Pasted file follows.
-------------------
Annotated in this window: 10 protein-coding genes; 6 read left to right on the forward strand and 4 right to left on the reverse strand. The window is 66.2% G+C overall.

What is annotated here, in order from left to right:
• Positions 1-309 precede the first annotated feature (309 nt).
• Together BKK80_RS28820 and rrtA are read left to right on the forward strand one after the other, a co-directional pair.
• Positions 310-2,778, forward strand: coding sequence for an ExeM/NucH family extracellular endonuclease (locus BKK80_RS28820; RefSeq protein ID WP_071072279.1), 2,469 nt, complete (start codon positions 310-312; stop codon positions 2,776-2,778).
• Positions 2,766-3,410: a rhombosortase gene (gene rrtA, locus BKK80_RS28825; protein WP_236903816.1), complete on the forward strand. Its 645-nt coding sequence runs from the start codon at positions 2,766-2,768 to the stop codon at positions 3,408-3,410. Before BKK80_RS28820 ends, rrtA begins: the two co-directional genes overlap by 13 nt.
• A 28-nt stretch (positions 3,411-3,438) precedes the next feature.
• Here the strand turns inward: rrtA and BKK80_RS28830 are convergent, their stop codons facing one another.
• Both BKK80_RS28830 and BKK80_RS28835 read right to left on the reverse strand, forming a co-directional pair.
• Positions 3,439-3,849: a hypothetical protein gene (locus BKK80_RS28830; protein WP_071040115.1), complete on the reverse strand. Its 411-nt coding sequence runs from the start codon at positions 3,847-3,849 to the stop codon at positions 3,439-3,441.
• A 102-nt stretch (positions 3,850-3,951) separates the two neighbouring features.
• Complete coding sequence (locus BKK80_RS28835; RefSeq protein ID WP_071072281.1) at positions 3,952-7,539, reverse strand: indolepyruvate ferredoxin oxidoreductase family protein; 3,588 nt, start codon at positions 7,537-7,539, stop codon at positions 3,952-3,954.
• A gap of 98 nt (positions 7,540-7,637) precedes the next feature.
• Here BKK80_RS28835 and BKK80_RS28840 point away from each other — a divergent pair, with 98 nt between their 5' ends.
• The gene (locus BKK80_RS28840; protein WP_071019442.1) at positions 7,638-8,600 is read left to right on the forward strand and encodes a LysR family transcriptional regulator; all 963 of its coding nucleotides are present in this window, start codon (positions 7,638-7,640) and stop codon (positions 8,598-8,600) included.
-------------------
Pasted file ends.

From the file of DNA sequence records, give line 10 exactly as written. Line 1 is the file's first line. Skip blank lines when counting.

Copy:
• Positions 3,439-3,849: a hypothetical protein gene (locus BKK80_RS28830; protein WP_071040115.1), complete on the reverse strand. Its 411-nt coding sequence runs from the start codon at positions 3,847-3,849 to the stop codon at positions 3,439-3,441.